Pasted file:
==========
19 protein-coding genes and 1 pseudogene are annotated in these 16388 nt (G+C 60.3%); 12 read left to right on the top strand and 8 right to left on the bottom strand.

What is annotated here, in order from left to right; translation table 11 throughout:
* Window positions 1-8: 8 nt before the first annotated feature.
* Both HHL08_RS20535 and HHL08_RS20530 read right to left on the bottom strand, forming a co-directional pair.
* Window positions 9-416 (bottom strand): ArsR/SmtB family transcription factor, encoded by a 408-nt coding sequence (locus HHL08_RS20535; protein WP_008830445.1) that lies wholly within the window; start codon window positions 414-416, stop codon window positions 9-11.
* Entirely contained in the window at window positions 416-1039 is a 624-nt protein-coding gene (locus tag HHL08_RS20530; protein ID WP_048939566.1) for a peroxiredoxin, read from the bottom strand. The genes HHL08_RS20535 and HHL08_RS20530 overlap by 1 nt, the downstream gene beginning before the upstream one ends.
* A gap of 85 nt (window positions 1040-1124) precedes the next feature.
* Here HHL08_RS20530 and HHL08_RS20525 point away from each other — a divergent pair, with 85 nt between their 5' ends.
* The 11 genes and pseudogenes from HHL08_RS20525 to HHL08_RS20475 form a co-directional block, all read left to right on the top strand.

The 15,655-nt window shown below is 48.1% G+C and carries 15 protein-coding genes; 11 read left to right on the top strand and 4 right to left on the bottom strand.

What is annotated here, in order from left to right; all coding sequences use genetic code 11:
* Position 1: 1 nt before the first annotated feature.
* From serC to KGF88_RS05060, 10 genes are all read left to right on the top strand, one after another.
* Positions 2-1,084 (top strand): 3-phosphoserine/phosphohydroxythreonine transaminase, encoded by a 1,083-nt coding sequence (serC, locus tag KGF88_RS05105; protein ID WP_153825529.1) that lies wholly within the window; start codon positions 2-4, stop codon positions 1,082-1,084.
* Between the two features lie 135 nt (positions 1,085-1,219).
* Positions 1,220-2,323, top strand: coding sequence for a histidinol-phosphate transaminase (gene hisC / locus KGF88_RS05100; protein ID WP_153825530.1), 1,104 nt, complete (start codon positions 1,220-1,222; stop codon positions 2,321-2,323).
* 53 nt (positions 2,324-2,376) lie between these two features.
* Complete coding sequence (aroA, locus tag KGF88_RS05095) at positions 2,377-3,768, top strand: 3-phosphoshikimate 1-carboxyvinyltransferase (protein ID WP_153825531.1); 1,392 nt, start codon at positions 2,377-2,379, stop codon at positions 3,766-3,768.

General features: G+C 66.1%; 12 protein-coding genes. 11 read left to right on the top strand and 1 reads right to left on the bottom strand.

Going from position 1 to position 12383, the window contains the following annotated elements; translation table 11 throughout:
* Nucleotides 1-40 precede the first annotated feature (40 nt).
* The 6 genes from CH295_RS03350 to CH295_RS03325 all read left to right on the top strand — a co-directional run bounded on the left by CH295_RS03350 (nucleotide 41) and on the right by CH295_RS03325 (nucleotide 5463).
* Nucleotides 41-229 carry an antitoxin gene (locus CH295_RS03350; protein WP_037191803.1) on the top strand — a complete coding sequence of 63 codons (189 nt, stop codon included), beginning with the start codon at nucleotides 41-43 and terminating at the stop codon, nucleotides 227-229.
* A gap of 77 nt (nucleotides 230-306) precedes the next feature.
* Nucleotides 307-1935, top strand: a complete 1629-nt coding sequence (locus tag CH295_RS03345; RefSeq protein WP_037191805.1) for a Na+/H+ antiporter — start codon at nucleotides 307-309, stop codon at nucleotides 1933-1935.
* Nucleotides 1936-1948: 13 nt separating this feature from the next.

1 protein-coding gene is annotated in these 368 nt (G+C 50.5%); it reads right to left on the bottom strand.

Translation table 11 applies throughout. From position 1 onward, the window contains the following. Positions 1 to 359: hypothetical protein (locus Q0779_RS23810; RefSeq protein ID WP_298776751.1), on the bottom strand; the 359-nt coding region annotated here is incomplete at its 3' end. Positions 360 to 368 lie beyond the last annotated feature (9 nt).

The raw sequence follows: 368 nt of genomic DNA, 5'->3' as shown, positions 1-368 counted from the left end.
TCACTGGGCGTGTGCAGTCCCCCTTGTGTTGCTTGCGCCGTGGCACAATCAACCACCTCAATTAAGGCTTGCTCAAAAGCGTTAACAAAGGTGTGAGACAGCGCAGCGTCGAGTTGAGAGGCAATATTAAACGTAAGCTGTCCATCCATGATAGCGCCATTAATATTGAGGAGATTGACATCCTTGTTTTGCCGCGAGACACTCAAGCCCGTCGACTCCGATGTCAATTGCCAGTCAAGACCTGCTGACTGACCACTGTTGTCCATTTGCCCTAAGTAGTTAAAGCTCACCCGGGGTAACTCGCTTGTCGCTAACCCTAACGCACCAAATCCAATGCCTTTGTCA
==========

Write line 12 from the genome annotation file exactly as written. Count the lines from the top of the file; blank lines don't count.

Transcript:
* Position 1: 1 nt before the first annotated feature.